|Author||Trevio, Jeffrey ♦ Sapp, Craig|
|Source||ACM Digital Library|
|Publisher||Association for Computing Machinery (ACM)|
|Subject Domain (in DDC)||Computer science, information & general works ♦ Data processing & computer science|
|Subject Keyword||Automation ♦ Historic performance practice ♦ Mapping ♦ Pedagogy ♦ Visualization|
|Abstract||We describe a system that automatically notates a comparative visualization of multiple recorded performances of the same musical work. Written musical scores have transmitted basic performance information to musicians over the ages; however, these scores only provide skeletal instructions that must be fleshed out in performance, as musical notation describes phrasing, articulation, dynamics, accentuation, and other ornamentations in generalized and ambiguous forms. Consequently, musical performances derived from the same notation can vary widely from each other in the same manner that a written text may be spoken with intense emotion or in flat monotone. Prior to the advent of recording technology, musical performances were ephemeral, only occurring once, never to be heard again in exactly the same rendition. As a result, musical interpretations were informed only by live listening. Now, with more than a century of recorded performance practice, musicians can delve deeper into the history of their aural art to gain inspiration and insight from sources that would otherwise have been inaccessible. Performers have become interested in giving performances inspired by recordings of the past, which often obey a musical common sense alien to the standards of modern practice, and it is useful for historically informed performers to describe, analyze, emulate, and internalize the performance styles of the past through the detailed study of recordings. Although much can be learned by listening, a visual interface may reveal potentially inaudible details of a recording. Because performers interact daily with traditional musical notation—a sophisticated, if ambiguous, multidimensional visualization of musical information—one approach to the design of such an interface leverages performers' existing knowledge by reducing the gap between data visualization and traditional musical notation as much as possible. Using Abjad, a Python-based tool for musical composition, the symbols of conventional staff notation are augmented to illustrate the intensity and temporal proximity of performed musical events graphically, thus facilitating the comparison of individual performances and the study of changes in performance aesthetics over time.|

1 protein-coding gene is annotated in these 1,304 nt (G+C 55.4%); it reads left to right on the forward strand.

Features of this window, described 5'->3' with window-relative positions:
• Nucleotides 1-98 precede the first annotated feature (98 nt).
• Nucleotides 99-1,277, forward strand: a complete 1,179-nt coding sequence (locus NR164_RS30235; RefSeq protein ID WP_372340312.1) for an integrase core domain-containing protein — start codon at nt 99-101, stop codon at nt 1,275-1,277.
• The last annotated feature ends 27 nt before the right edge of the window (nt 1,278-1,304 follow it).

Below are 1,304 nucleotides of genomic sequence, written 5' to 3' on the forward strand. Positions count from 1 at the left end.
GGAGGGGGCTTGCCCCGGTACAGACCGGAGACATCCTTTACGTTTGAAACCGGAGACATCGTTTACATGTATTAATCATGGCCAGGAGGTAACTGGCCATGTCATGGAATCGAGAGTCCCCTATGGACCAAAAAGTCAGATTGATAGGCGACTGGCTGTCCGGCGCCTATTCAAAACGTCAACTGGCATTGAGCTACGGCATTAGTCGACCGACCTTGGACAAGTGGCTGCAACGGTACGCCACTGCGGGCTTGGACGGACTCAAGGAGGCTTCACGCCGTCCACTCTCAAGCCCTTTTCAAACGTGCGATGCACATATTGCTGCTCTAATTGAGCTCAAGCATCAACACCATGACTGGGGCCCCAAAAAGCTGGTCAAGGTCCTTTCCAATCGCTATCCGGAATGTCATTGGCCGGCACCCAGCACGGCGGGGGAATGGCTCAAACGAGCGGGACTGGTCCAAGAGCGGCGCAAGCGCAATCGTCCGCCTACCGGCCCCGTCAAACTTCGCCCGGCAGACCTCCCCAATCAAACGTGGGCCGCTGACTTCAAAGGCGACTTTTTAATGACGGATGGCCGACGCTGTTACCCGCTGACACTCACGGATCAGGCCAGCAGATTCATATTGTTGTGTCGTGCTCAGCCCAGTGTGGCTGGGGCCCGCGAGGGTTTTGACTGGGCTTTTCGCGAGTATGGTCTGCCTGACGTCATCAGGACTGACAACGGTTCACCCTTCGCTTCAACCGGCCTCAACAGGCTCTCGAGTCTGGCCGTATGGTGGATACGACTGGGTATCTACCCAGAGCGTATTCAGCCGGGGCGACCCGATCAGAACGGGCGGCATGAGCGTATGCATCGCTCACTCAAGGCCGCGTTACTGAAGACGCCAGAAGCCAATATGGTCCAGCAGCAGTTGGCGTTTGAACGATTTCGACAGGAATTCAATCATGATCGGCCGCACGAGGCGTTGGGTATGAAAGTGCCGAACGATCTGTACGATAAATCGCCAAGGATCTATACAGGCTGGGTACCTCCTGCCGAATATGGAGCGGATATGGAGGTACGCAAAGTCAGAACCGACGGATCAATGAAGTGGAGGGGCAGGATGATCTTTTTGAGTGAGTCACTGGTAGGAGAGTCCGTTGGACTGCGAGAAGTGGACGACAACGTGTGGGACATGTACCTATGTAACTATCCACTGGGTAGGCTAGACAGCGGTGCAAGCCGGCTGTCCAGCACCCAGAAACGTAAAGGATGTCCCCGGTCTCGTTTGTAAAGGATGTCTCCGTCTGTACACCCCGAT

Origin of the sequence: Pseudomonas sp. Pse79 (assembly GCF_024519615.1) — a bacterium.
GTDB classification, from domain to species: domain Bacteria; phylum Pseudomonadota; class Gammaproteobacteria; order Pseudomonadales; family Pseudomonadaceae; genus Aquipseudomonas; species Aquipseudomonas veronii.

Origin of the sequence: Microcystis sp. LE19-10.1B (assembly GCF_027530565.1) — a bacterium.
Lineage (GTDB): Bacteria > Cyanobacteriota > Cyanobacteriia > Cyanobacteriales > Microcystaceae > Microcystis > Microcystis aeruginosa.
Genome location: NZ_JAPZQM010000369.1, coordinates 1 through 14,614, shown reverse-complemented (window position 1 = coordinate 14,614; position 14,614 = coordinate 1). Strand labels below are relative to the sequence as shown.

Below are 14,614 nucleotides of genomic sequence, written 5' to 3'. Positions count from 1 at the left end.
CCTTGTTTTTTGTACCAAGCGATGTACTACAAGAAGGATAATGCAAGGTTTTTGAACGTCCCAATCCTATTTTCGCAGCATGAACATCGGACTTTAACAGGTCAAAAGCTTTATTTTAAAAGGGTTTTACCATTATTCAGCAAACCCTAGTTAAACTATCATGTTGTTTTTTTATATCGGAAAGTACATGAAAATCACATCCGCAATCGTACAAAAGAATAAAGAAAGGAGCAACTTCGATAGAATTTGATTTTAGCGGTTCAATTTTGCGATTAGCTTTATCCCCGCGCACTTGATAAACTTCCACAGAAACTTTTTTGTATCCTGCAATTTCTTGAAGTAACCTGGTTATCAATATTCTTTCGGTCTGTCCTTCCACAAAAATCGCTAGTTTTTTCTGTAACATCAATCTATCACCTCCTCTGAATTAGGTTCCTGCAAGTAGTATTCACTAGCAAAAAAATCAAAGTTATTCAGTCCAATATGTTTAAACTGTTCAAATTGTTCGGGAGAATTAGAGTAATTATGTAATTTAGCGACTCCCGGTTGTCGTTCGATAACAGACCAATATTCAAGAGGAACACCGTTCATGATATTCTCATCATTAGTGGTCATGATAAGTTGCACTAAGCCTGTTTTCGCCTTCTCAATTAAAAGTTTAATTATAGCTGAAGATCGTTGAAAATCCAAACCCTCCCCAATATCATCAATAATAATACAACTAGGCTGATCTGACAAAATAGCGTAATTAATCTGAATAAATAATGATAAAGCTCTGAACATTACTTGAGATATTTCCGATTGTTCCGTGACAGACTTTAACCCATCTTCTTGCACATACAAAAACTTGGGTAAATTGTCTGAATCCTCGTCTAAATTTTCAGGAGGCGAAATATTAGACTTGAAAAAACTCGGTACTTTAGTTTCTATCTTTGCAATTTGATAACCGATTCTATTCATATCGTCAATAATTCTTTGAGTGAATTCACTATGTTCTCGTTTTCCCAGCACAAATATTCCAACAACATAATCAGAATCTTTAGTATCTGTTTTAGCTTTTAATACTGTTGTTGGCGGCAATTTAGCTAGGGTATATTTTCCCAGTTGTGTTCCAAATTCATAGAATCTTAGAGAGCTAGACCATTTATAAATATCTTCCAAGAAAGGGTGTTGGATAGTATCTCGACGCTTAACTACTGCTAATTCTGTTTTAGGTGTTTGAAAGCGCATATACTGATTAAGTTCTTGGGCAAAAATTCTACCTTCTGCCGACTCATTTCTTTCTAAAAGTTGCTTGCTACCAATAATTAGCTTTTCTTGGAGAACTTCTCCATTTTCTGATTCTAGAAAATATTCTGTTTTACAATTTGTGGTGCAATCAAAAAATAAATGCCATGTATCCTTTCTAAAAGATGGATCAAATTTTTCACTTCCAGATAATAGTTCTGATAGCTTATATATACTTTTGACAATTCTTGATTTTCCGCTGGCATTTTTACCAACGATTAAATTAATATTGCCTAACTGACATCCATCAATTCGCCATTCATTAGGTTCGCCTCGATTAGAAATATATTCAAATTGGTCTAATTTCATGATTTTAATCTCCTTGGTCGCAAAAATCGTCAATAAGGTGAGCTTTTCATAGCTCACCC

|Age Range||18 to 22 years ♦ above 22 year|
|Education Level||UG and PG|
|Learning Resource Type||Article|
|Publisher Place||New York|
|Journal||Journal on Computing and Cultural Heritage (JOCCH)|
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